Navigating Your Cravings
Updated: Sep 11
When we spend a long time in diet culture it can be hard to navigate those hunger and fullness cues. Am I hungry or am I bored/sad/stressed? Am I just craving something sweet/salty/crunchy? These questions can be hard to answer when we've been so distrustful of our bodies.
In order to get more in tune with your body, it's important to do some self-reflection and checking in when we are wondering if we are acutally hungry. Your body will tell you what it needs if you listen carefully!
The Physical Aspect to Navigating Cravings:
The first step is to ask yourself some important questions.
1. When did you last eat something? If you notice it's been more than 3 hours since you last ate, you probably are hungry. You might be feeling some signs such as tummy rumbling or having trouble focusing.
2. Have you been eating enough food today? You might have eaten less than 3 hours ago, but was it enough? Was it satisfying? Did it have carbs and protein or fats? All of these are great questions to get feelers on your hunger levels.
It's also worth saying that you might be hungry regardless of if you've eaten balanced meals all day! This is where the hunger and fullness scale can come in helpful. You can get a physical copy and additional resources in the free Beginner's Guide to Food Freedom. Otherwise, think of 1-3 as feeling ravenous, 4-6 as possibly hungry or neutral, and 7-10 as full or very full.
The Mental Aspect to Navigating Cravings:
Now that we've covered physical hunger, let's talk about the mental and emotional aspect of food. As humans, food isn't JUST for sustanance. Food is memories and celebrations and comfort. All these are perfectly good reasons to eat a food. I would rarely turn down one of my grandma's chocolate chip cookies, but after a lot of practice I've learned to check in with myself on how many I can realistically eat without feeling uncomfortable.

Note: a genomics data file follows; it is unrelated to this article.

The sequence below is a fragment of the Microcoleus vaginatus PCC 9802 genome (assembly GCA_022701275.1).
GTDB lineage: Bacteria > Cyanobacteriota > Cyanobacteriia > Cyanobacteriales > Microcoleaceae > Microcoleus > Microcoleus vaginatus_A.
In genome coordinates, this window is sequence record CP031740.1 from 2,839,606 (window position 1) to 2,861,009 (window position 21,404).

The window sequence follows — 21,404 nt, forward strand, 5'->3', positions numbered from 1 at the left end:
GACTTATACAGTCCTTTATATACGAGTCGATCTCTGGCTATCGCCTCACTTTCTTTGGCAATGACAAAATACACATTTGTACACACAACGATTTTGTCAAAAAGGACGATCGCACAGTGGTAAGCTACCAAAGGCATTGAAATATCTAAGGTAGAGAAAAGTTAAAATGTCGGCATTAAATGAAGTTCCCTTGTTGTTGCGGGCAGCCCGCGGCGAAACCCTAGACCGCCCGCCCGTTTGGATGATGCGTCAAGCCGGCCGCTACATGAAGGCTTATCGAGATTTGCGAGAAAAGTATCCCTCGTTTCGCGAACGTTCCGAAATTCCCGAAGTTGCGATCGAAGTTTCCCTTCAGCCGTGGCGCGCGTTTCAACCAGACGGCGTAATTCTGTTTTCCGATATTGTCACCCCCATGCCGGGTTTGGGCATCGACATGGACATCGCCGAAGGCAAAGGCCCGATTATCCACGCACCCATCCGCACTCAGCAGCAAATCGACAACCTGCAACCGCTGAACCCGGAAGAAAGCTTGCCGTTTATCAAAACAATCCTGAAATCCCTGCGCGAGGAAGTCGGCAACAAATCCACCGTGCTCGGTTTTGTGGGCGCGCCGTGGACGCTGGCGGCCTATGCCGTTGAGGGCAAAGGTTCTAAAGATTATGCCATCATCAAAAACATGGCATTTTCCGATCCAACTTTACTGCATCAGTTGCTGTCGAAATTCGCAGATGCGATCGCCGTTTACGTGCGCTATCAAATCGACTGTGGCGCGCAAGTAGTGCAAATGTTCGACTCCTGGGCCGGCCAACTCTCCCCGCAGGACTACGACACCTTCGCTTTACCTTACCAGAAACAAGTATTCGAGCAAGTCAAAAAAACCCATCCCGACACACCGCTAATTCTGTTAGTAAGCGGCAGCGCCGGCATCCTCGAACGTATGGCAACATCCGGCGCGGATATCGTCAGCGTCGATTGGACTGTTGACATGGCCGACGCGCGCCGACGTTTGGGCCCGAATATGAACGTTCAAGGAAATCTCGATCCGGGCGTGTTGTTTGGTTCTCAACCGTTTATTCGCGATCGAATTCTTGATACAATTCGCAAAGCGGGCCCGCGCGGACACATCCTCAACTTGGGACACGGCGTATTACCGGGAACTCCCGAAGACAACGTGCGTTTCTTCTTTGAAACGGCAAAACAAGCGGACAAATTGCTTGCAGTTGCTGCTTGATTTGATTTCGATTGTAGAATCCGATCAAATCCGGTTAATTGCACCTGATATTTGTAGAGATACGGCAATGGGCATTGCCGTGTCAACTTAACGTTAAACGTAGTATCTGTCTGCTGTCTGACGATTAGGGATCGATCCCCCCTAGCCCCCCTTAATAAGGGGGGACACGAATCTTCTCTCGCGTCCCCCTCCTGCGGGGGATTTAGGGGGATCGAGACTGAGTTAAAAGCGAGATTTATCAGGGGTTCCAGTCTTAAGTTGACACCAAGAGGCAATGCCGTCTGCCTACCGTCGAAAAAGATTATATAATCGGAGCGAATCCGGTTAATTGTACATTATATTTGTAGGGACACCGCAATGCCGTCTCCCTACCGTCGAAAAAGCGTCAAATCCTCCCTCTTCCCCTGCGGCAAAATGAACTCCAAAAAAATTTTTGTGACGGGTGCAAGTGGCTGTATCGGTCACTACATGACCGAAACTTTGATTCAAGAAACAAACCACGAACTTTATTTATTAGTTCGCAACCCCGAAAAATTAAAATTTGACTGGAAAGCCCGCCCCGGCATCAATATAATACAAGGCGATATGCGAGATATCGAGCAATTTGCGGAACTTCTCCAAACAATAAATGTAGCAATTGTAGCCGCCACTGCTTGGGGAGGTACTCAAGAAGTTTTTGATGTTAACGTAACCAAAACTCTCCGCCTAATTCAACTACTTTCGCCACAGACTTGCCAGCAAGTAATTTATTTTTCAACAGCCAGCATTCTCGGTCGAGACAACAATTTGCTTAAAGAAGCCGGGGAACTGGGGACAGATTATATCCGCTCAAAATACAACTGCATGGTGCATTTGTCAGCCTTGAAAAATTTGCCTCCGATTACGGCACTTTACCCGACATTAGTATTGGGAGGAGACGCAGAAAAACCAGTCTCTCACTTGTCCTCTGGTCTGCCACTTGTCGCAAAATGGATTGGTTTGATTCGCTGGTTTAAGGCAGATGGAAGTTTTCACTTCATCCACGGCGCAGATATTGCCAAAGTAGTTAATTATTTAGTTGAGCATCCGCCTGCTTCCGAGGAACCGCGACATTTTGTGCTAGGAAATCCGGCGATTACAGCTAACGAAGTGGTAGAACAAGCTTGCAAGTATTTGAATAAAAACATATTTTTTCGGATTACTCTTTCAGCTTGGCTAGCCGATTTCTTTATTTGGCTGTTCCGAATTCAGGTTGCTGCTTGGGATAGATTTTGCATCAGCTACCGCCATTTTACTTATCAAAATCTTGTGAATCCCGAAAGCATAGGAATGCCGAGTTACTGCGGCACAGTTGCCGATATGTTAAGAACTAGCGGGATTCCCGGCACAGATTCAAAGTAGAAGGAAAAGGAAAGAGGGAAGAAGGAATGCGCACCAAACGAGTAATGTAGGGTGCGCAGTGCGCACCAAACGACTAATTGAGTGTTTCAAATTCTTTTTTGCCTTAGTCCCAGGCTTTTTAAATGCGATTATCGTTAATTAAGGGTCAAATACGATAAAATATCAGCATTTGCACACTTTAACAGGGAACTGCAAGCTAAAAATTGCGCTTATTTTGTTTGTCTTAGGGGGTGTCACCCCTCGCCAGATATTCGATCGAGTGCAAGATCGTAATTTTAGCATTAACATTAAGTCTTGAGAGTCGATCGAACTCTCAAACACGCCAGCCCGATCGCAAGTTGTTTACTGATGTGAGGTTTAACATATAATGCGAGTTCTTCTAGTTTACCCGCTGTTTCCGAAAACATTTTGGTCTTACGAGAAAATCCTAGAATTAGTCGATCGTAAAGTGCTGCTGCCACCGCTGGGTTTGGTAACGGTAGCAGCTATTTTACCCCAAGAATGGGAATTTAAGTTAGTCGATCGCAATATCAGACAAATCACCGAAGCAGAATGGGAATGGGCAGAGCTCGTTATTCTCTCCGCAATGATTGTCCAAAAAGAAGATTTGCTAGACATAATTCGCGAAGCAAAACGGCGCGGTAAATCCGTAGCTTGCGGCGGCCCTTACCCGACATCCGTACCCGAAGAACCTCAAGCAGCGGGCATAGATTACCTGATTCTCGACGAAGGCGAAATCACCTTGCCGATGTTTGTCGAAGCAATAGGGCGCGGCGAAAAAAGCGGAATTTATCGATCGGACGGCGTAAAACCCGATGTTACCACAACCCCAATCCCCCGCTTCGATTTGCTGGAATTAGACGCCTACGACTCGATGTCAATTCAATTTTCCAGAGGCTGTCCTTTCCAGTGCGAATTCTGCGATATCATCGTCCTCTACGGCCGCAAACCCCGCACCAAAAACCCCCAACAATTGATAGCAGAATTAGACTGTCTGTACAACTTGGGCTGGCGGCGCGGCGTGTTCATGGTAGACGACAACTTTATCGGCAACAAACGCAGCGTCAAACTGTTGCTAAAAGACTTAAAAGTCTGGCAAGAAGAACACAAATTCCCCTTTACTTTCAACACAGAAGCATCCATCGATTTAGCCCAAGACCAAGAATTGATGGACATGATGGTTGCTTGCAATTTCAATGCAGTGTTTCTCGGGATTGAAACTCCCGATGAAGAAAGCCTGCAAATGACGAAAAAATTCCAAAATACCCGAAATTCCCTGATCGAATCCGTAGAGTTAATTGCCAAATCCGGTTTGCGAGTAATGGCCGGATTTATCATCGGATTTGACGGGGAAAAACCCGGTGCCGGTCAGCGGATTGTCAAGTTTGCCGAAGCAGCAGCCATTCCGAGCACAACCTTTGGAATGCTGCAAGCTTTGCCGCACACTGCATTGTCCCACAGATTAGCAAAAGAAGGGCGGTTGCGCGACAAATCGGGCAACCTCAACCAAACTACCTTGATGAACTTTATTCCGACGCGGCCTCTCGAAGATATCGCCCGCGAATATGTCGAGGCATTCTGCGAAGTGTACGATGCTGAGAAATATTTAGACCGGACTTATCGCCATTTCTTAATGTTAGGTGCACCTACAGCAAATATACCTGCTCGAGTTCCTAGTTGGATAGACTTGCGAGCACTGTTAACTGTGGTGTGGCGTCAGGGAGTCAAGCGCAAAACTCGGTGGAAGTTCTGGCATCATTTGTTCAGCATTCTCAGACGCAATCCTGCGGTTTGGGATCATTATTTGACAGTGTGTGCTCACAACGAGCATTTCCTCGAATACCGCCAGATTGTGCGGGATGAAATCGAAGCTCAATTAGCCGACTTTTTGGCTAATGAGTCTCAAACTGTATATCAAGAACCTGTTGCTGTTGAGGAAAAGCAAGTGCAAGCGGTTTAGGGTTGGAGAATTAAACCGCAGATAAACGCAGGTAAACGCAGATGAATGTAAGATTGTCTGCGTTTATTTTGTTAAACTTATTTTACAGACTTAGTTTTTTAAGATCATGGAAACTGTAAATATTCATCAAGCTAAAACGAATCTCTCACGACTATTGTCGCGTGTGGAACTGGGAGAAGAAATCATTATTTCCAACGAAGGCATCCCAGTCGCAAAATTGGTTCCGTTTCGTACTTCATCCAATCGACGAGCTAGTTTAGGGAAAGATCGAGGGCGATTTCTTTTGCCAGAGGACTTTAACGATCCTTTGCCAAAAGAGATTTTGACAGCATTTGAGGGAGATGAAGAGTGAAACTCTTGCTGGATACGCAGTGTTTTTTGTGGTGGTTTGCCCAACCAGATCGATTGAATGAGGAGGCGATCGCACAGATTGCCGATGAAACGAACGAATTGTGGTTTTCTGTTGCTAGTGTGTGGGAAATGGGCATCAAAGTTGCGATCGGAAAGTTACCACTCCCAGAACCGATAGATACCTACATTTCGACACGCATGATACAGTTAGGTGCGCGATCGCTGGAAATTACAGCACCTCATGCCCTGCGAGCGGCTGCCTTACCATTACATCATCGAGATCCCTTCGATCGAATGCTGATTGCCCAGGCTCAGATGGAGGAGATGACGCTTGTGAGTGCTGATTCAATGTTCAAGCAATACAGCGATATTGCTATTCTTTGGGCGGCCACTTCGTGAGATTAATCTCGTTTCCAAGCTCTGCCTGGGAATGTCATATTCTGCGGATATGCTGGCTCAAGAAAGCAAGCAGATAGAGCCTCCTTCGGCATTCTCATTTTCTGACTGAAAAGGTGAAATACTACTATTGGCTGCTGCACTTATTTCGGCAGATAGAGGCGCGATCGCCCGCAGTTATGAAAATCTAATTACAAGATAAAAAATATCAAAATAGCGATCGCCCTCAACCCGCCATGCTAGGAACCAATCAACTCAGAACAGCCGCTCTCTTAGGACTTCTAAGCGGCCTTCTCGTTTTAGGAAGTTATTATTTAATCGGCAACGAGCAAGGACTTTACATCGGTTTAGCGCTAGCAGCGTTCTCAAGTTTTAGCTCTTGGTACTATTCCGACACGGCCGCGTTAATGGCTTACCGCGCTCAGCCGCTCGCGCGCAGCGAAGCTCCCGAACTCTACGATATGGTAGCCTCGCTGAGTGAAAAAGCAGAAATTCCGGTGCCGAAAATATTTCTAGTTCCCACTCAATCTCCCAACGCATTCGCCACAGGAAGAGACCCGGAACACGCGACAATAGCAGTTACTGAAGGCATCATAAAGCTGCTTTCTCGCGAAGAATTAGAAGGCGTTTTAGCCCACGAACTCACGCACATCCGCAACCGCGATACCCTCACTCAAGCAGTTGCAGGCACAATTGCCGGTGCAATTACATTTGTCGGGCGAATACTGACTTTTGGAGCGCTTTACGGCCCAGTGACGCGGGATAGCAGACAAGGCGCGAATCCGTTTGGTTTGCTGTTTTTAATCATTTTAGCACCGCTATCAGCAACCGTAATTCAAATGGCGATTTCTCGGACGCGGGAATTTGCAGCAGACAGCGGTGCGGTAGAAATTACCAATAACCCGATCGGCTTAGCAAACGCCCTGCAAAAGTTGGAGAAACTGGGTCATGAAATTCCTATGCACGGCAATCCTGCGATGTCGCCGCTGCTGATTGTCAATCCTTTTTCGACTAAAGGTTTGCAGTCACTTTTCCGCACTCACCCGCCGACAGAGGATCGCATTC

One of the tools that can help you navigate your cravings is allowing yourself permission to come back for more later. If you know another cookie will push you over the top, but you're really craving one, take some time to go do another activity and then come back to the thought. If you're still wanting one after a little mental break, go for it and check in with each bite to see how it makes you feel.
Food can provide us with comfort when we are sad and a dopamine rush when we're feeling bored. While it is perfectly fine to eat in these scenarios, it is also important to have further coping skills as well. Self-reflection, checking in with your physical hunger, and finding other activities can work here too, just as they did in the above scenarios. Finding a therapist and/or dietitian, meditation, and physical activity are other great additions to your toolbox as well.
Lastly, practice self-compassion. There will be times when you overeat and feel uncomfortable, especially as you're learning to listen to your hunger and fullness cues. We can recognize these feeling and thoughts surrounding the experience and let it go. The physical feelings will pass and the experience will help us further learn what our bodies need.
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